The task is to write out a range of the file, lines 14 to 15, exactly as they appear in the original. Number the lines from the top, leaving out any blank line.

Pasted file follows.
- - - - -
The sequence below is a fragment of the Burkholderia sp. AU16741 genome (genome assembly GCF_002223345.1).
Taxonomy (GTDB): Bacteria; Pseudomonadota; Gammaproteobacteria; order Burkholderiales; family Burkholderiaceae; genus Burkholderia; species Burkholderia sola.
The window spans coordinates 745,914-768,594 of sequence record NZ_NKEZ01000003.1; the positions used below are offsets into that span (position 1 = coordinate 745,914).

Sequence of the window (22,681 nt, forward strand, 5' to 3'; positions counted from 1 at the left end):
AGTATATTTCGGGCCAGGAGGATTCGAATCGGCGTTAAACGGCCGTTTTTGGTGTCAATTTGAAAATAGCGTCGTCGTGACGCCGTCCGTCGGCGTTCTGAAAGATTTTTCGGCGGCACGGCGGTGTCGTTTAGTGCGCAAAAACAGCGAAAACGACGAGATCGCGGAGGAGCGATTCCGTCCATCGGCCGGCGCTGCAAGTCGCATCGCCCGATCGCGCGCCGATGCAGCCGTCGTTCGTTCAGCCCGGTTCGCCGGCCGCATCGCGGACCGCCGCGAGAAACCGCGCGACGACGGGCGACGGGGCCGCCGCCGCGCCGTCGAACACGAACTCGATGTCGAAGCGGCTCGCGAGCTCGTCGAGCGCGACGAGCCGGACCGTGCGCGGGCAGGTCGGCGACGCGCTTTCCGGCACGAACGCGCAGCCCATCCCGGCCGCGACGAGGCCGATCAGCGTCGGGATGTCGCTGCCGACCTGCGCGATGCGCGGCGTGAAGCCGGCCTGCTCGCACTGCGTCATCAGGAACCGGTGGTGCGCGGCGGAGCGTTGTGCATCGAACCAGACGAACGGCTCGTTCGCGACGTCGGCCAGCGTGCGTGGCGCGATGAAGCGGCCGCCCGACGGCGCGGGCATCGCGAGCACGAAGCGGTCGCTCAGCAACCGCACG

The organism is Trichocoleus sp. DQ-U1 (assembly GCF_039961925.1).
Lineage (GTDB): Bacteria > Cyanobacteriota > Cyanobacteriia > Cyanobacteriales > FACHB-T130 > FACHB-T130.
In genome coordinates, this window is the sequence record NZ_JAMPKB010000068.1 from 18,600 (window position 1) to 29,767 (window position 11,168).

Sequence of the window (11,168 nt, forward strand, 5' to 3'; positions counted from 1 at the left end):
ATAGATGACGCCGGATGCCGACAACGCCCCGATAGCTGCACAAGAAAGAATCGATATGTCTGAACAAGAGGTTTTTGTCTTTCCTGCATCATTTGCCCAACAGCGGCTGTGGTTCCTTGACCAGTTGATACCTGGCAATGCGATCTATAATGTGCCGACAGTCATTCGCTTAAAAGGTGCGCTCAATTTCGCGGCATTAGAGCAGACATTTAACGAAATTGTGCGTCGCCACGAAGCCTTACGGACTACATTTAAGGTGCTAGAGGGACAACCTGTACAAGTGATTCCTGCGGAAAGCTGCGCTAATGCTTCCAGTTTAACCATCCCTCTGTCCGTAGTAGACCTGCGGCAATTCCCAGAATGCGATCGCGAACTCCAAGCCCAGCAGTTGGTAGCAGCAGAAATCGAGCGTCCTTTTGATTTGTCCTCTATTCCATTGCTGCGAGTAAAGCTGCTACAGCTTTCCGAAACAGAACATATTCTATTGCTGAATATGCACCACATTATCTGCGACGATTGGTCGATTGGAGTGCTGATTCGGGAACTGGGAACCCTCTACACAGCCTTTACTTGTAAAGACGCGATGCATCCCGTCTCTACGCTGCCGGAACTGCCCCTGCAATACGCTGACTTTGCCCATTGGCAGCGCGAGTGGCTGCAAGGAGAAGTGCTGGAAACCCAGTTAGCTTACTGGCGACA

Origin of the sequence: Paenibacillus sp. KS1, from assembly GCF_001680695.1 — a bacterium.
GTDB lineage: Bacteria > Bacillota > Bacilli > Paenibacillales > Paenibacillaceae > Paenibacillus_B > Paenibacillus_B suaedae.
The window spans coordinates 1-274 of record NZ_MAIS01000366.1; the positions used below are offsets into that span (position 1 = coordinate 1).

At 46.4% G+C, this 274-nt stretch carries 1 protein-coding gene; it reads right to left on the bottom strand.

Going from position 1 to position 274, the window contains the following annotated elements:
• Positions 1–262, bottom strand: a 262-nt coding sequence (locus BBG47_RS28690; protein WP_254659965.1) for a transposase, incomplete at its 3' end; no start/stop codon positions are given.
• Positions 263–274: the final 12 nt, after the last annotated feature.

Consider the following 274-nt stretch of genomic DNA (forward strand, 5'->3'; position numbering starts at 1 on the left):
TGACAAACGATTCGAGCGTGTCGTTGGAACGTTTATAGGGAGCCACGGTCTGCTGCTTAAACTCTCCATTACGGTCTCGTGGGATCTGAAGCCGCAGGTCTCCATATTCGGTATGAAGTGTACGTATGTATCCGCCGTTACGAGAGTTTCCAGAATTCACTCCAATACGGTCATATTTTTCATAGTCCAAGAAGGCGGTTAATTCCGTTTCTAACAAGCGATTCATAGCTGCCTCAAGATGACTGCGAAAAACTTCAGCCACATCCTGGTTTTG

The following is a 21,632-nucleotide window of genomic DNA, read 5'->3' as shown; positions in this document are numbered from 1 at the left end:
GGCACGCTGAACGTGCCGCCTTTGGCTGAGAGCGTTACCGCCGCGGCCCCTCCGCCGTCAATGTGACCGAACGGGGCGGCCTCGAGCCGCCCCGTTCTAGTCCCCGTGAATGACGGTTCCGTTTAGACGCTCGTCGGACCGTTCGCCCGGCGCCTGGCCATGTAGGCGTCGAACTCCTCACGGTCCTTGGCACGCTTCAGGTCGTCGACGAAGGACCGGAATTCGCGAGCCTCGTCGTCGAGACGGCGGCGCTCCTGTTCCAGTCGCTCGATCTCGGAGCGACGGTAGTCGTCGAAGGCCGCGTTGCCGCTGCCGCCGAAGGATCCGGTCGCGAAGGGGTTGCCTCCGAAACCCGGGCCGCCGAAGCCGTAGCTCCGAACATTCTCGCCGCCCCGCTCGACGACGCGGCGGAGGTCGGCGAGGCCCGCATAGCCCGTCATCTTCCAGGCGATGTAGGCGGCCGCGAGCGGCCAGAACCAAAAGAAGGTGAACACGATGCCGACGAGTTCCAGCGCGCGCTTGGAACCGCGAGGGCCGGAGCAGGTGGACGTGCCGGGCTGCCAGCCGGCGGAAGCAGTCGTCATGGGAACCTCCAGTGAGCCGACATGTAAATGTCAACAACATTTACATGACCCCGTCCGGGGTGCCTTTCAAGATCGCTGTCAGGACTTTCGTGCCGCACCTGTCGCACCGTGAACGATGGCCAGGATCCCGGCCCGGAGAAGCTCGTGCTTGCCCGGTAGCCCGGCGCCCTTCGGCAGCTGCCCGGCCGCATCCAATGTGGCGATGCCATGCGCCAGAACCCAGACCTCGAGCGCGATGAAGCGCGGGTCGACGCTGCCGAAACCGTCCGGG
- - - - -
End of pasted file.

At 46.4% G+C, this 274-nt stretch carries 1 protein-coding gene; it reads right to left on the bottom strand.

Going from position 1 to position 274, the window contains the following annotated elements: